Month: July 2016

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Punte e Virgola: The Magic of the Semicolon

This blog tries to reclaim the lost magic and tarnished reputation of the semicolon; our most valuable and flexible punctuational friend, and one this writer has kept in close touch with over the years; even at times when it has been blackballed from polite literary society or – at best – tolerated with hardly concealed suspicion.

Lionel Shriver a few years ago described the semicolon as “beleaguered” and “being eaten alive by the rapacious em-dash”. Why should this be? For my part I can’t understand why the semicolon is not the most popular member of the punctuation fraternity.

Quite literally the semicolon “makes sense”. It brings sense to any sentence where it is used; a subtle half-break to highlight the natural breath-point of the sentence and restore natural rhythm and cadence.

We acknowledge in this blog that the semicolon can be overused, almost a fetish for some writers. That word fetish is a bit theatrical, but I see the point. Here we argue that maybe the pendulum has swung too far the other way and – while avoiding compulsive overuse and sordid linguistic gratification – let’s leave some space in our hearts and minds for this special instrument.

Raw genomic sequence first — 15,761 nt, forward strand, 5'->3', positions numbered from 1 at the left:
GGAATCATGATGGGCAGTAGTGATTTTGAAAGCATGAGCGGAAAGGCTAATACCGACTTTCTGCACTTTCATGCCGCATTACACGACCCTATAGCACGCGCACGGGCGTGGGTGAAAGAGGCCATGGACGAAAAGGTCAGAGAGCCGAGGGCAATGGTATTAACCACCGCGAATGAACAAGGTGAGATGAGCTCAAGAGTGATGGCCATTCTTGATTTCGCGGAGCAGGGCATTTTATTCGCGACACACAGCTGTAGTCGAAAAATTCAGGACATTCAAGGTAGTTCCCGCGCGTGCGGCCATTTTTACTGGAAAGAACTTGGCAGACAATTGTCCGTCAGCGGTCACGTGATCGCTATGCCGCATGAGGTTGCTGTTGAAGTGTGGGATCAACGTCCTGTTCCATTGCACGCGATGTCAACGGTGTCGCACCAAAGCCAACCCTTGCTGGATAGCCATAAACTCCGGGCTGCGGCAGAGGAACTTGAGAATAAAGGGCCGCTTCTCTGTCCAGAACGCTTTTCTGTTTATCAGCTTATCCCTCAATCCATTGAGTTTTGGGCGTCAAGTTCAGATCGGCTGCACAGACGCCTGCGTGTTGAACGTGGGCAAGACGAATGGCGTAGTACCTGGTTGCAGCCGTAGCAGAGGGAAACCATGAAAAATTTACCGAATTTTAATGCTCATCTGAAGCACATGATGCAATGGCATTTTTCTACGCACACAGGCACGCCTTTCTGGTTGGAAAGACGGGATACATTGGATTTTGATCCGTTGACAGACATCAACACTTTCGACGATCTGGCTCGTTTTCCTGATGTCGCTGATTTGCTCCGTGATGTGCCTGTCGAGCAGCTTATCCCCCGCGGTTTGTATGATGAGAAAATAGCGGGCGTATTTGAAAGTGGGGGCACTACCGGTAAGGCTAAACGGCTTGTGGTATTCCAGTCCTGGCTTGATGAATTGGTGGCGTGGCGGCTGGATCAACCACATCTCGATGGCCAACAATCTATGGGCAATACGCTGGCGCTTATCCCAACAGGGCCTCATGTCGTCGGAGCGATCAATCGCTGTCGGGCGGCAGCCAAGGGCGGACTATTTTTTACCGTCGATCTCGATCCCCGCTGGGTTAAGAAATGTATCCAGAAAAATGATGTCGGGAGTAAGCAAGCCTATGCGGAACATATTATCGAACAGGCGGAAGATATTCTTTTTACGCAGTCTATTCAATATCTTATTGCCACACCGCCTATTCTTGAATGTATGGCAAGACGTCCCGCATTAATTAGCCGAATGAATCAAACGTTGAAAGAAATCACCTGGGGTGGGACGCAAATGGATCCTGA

What Makes A Good Policy: Five Watchwords

This blog is about policy.

Now you might wonder why anyone in their right mind would write about policy. What makes a good policy? Nothing, you might say. Policy is boring, it is irrelevant, it is meaningless, it is dry and it is old-fashioned.

To a point I agree. In the digital age what really is the point of writing out a few tired phrases purporting to be “the way things should be done” to sit in a forgotten corner of the web taking up space and interesting no-one.

Nobody reads it, nobody owns it, nobody updates it, nobody tests compliance against it. It is a hostage to fortune at best, a ticking time bomb at worst. It adds no value, it gives no insight, it does not help. Why bother?

The answer to these valid challenges is: this is the way our policy often is – but not the way it needs to be.